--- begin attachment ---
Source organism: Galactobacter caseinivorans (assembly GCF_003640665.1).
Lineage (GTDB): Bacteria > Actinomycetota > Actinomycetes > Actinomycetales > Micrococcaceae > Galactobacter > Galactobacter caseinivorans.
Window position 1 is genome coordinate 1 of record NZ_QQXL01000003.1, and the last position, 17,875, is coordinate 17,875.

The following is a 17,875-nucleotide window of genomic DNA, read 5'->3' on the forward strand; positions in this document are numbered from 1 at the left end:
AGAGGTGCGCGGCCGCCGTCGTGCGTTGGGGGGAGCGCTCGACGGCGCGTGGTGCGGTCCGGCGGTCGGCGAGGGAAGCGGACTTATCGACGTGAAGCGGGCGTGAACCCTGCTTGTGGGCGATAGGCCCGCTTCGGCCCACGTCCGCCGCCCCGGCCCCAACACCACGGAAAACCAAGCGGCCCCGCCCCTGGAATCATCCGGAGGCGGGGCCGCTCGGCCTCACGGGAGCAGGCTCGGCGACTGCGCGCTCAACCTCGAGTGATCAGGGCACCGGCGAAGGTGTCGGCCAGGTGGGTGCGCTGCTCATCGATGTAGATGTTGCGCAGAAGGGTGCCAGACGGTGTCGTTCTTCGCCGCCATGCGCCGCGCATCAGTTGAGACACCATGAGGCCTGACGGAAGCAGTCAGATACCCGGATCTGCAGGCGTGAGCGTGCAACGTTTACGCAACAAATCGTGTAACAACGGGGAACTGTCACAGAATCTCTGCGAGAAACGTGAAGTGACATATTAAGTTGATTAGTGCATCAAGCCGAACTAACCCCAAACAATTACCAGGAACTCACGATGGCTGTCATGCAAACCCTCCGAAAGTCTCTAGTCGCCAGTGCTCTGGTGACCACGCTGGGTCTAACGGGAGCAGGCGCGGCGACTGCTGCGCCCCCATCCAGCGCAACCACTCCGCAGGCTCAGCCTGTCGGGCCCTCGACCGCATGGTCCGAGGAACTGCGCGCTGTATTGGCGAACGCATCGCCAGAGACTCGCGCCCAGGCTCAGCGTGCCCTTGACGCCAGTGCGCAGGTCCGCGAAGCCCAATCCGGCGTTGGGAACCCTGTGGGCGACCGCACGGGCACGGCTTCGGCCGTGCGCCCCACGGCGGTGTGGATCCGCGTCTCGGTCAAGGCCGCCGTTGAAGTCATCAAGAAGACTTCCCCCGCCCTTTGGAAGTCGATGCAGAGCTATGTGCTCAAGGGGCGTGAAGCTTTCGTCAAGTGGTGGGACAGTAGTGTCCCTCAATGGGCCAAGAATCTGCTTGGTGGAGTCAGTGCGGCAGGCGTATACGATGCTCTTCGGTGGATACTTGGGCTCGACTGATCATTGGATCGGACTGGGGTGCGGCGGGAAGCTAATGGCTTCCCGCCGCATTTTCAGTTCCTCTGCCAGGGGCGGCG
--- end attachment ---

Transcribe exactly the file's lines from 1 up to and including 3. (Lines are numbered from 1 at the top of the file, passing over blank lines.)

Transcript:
Source organism: Galactobacter caseinivorans (assembly GCF_003640665.1).
Lineage (GTDB): Bacteria > Actinomycetota > Actinomycetes > Actinomycetales > Micrococcaceae > Galactobacter > Galactobacter caseinivorans.
Window position 1 is genome coordinate 1 of record NZ_QQXL01000003.1, and the last position, 17,875, is coordinate 17,875.